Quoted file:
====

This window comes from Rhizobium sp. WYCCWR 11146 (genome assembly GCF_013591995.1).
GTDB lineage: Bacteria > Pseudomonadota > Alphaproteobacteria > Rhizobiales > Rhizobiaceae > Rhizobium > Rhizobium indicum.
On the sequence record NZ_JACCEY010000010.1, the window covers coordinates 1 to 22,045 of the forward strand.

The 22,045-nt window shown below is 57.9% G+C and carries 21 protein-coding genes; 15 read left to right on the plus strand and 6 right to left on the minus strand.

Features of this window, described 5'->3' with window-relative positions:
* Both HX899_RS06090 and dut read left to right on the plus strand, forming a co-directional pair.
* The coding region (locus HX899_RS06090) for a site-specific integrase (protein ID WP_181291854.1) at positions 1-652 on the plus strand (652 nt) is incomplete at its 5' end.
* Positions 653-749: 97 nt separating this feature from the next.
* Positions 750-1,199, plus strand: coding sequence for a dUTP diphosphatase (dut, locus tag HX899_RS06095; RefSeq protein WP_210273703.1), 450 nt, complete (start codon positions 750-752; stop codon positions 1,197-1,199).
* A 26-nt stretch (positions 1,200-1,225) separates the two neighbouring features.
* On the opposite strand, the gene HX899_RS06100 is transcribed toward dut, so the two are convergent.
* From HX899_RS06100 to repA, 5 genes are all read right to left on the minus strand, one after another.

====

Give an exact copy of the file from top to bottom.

This window comes from Rhizobium sp. WYCCWR 11146 (genome assembly GCF_013591995.1).
GTDB lineage: Bacteria > Pseudomonadota > Alphaproteobacteria > Rhizobiales > Rhizobiaceae > Rhizobium > Rhizobium indicum.
On the sequence record NZ_JACCEY010000010.1, the window covers coordinates 1 to 22,045 of the forward strand.

The 22,045-nt window shown below is 57.9% G+C and carries 21 protein-coding genes; 15 read left to right on the plus strand and 6 right to left on the minus strand.

Features of this window, described 5'->3' with window-relative positions:
* Both HX899_RS06090 and dut read left to right on the plus strand, forming a co-directional pair.
* The coding region (locus HX899_RS06090) for a site-specific integrase (protein ID WP_181291854.1) at positions 1-652 on the plus strand (652 nt) is incomplete at its 5' end.
* Positions 653-749: 97 nt separating this feature from the next.
* Positions 750-1,199, plus strand: coding sequence for a dUTP diphosphatase (dut, locus tag HX899_RS06095; RefSeq protein WP_210273703.1), 450 nt, complete (start codon positions 750-752; stop codon positions 1,197-1,199).
* A 26-nt stretch (positions 1,200-1,225) separates the two neighbouring features.
* On the opposite strand, the gene HX899_RS06100 is transcribed toward dut, so the two are convergent.
* From HX899_RS06100 to repA, 5 genes are all read right to left on the minus strand, one after another.